Letters Taken From FourthAndGoalUnites.com…
My husband played 18 years in the National Football League – 17 seasons with the Baltimore Colts and one with the San Diego Chargers.
My husband completed 2,830 passes for more than 40,000 yards and 290 touchdowns during his NFL career. He threw at least one touchdown pass in 47 consecutive games – an NFL record that still stands today.
My husband was honored as the league’s Player of the Year three times. He was named All-Pro six times and selected for the Pro Bowl 10 times.
My husband was the quarterback of the 1958 NFL Championship Game – the first “sudden death” playoff game – that launched the nearly 54-year lucrative partnership between the league and television.
My husband suffered numerous injuries during his NFL career, including a broken nose, punctured lung, damaged knees, a shattered knuckle, ligament and ulnar nerve damage to his right arm, and broken ribs. He played through many of those injuries and, years later, when he lost the use of his right hand due to a football injury, the league he loved and the union he supported denied him disability benefits.
My husband worked diligently to protect not only himself and his family, but also his teammates and their families. A team leader on and off the field, my husband was greatly concerned about those who couldn’t afford health insurance following their NFL careers.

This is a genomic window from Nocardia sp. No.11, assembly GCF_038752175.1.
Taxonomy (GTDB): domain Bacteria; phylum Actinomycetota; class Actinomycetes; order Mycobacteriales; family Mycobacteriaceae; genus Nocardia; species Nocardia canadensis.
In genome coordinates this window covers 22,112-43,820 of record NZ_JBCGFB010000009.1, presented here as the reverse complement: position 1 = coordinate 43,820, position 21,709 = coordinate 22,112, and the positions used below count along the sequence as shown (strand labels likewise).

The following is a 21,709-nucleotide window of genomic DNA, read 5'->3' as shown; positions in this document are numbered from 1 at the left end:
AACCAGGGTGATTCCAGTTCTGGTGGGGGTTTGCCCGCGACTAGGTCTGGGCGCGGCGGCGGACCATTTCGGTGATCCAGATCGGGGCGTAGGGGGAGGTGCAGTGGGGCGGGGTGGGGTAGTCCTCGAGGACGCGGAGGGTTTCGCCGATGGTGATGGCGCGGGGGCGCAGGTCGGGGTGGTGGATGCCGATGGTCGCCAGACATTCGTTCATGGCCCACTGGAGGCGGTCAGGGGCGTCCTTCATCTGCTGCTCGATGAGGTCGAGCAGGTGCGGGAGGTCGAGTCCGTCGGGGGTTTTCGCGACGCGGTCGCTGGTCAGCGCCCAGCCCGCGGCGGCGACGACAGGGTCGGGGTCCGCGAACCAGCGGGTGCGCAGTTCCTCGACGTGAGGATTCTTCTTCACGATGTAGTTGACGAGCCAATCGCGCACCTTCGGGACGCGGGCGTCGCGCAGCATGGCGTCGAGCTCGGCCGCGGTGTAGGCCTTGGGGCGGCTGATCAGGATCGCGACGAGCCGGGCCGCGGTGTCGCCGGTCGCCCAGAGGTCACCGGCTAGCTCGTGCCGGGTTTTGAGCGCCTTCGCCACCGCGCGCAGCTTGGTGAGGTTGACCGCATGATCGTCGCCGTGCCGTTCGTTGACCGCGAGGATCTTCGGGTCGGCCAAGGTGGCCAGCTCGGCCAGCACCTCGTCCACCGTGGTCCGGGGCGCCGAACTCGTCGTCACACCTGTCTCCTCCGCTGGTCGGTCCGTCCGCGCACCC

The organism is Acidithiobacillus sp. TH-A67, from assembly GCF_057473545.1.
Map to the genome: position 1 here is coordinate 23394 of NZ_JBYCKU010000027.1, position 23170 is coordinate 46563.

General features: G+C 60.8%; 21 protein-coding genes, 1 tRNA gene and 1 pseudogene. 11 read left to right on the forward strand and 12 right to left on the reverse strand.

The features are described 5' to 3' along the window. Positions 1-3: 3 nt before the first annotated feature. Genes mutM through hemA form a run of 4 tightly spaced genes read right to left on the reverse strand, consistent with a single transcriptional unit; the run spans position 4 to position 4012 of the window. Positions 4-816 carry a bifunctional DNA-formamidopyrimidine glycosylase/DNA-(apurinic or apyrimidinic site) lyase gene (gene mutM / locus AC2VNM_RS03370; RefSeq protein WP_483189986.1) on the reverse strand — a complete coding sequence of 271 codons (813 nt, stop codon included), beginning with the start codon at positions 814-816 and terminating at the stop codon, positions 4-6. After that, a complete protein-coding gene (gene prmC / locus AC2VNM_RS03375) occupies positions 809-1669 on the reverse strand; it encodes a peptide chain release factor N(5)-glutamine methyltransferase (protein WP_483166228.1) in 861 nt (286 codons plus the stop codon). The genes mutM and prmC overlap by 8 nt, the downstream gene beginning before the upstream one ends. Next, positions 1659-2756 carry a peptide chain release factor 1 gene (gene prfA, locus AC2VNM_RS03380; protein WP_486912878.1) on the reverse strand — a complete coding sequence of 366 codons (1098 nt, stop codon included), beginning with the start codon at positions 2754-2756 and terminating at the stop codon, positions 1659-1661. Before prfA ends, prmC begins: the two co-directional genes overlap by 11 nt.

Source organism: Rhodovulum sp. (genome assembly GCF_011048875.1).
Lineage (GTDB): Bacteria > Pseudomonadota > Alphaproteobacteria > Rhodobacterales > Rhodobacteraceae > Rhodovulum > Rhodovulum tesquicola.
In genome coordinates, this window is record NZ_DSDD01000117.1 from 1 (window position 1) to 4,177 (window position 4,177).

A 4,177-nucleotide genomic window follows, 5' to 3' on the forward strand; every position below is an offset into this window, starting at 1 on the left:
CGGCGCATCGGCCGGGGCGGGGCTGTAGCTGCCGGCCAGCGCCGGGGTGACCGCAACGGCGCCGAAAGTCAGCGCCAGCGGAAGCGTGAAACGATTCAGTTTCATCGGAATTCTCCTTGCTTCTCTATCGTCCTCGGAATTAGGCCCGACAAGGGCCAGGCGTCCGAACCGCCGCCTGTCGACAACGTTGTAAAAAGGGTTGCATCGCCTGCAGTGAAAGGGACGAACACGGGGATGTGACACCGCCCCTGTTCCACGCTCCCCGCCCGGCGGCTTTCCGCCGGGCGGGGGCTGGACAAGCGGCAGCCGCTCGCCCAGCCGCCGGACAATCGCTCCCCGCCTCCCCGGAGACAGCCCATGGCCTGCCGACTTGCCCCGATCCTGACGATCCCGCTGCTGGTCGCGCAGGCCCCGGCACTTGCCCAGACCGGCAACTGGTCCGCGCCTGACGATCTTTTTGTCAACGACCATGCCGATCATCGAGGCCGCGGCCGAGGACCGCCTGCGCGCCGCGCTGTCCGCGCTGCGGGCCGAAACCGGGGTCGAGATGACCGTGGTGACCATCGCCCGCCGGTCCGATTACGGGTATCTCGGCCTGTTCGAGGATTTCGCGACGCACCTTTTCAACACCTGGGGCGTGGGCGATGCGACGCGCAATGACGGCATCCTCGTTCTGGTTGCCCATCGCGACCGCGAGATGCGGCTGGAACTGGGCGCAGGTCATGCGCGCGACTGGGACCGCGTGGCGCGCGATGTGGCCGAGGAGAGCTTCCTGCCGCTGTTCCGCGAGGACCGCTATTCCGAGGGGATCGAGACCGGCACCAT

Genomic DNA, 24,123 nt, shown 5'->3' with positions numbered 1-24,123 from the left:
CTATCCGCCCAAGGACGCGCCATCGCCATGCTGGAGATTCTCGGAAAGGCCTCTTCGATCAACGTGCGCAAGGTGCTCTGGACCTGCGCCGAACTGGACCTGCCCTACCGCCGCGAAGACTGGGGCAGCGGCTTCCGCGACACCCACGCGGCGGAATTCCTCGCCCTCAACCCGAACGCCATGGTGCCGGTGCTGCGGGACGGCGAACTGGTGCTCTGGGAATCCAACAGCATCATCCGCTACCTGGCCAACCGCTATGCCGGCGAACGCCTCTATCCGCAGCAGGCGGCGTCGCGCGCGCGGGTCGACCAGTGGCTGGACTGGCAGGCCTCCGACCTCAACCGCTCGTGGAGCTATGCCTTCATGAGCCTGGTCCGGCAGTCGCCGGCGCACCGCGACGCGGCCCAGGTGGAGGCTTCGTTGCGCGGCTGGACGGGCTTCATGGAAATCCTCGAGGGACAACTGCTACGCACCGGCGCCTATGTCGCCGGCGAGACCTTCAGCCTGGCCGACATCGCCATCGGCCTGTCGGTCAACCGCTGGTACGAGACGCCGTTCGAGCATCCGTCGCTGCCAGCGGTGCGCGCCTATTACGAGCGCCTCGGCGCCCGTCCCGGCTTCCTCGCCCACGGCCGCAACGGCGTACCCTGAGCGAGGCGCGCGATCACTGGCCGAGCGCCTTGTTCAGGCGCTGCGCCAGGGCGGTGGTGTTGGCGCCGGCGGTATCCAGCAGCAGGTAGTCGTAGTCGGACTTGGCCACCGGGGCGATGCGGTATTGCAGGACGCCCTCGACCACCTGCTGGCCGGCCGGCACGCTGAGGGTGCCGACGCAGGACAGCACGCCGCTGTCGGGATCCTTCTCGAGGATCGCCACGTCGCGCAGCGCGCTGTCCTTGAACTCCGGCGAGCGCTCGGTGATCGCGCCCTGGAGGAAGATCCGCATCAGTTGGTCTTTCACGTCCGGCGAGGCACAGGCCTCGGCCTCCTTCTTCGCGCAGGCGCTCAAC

My husband chose the pension option that would continue following his death, to ensure that I would be covered. Recently I learned that I – along with more than 300 other widows of retired players who were receiving their pensions and died prior to August 4, 2011 – am excluded from the Legacy Benefit.
My husband – like so many pioneers of the league – helped build the league and the union. While the league has offered assurances that they will rectify the situation, the union has remained silent.
My husband would be appalled.
Sandra Unitas, widow of NFL Hall of Fame QB John Unitas